Of Math and Memory, Part 2
Last time, I wrote that having a good memory is essential in mathematics.
Today I will describe my model for working memory.
Compression and Prediction
Data compression is the science of storing information in as few bits as possible. I claim that optimizing your working memory is mainly a problem of data compression: there’s a bounded amount of data you can store over a short period of time, and the problem is to compress the information you need so that this storage is as efficient as possible.
One of the fundamental notions in data compression is that compression is equivalent to prediction. Another way of saying this is: the more you can predict, the less you have to remember.
Here are three examples.
I. Text compression
Cnsdr ths prgrph. ‘v rmvd ll th vwls nd t rmns bsclly rdbl, bcs wth jst th cnsnnts n cn prdct wht th mssng vwls wr. Th vwls wr rdndnt nd cld b cmprssd wy.
All text compression algorithms work basically the same way: they store a smaller amount of data from which the rest of the information can be predicted. The better you are at predicting the future, the less arbitrary data you have to carry around.
II. Memory for Go
Every strong amateur Go player can, after a slow-paced game, reproduce the entire game from memory. An average game consists of between one and two hundred moves, each of which can be placed on any of the 19×19 grid points.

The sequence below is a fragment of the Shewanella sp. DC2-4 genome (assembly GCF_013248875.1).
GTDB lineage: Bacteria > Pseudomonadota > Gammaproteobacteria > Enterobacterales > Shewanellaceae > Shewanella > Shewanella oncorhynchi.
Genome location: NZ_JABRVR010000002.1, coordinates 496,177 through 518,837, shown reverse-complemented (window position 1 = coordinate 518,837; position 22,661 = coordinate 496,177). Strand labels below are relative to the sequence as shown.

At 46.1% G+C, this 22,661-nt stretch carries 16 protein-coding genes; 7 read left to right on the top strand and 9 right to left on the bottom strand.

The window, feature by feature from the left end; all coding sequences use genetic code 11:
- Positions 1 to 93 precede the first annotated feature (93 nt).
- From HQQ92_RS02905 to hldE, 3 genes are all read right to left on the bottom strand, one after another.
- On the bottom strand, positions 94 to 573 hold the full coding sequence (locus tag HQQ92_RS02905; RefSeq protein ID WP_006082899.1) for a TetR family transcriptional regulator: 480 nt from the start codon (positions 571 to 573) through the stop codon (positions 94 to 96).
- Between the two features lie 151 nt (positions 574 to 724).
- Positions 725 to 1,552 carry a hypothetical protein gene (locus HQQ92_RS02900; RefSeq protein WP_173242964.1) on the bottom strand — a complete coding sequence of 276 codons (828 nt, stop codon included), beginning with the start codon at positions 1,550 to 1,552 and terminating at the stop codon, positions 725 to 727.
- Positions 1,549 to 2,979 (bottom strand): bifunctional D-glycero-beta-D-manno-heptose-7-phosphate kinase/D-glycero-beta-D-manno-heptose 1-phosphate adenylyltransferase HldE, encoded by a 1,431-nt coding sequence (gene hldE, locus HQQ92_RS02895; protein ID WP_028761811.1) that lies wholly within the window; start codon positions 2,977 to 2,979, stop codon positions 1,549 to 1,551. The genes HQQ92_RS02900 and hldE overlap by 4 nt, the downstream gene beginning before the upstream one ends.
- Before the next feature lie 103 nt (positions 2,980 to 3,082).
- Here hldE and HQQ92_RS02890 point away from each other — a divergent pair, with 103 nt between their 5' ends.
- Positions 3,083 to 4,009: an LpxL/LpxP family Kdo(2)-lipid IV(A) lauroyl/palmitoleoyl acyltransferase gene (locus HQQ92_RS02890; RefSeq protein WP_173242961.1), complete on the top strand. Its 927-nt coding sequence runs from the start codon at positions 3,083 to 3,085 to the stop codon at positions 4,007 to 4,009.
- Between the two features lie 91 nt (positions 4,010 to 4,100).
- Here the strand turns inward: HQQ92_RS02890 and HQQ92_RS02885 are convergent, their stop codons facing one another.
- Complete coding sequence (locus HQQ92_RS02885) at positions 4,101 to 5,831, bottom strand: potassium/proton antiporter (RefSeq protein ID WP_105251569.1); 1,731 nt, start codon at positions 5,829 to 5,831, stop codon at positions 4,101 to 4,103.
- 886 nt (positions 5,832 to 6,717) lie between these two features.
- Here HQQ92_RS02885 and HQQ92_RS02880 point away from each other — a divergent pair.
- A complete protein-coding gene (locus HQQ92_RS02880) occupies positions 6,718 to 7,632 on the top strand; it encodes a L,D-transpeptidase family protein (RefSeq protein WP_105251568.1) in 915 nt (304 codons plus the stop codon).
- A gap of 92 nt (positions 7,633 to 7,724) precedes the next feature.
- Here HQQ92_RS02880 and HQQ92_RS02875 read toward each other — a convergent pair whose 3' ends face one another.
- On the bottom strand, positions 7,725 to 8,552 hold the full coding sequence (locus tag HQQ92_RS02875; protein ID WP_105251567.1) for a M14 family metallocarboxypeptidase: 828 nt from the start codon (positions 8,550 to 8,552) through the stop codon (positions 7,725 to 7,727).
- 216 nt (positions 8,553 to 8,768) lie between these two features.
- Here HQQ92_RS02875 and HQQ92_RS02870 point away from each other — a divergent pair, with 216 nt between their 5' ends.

Anyone who practices playing Go for a year or two will gain this amazing ability. It is not because their general memory improved either: if you showed them a sequence of nonsensical, randomly generated Go moves, they would have almost as hard of a time remembering them as an absolute novice.
The reason it’s so easy to remember your own games is because your own moves are so predictable. Given a game state, you don’t have to actually remember the coordinates where the stone landed. You just have to think “what would I do in this position?” and reproduce the train of thought.
The only moves in the game you really need to explicitly store in memory are the “surprising” moves that you didn’t expect. Surprise, of course, is just another word for entropy. The better you are at prediction, the less surprise (entropy) you’ll meet, and the less you have to remember.
III. Mathematical theorems
A general feature of learning things well is that you get better at predicting. Fill in the blank:
If and are both the sum of two squares, then so is ___.
A beginning student looks at this statement and recalls the answer is , simply by retrieving this answer directly from memory.
A practiced number theorist doesn’t need to store this exact statement directly in memory; instead, they know that any of an infinite variety of such statements can be reconstructed from a small number of core insights. Here, the two core insights are that a sum of two squares is the norm of a Gaussian integer, and that norms are multiplicative.
Getting better at prediction in mathematics often follows the same general pattern: identifying the small number of core truths from which everything else follows.
We reduced the problem of improving your working memory to the problem of predicting the future. At face value, this reduction seems less than useless, because predicting the future is harder than memorizing flash cards. Thankfully, human beings are embodied agents who can interact with our world. In particular, we can cheat by instead making the world easier to predict.
More on this next time.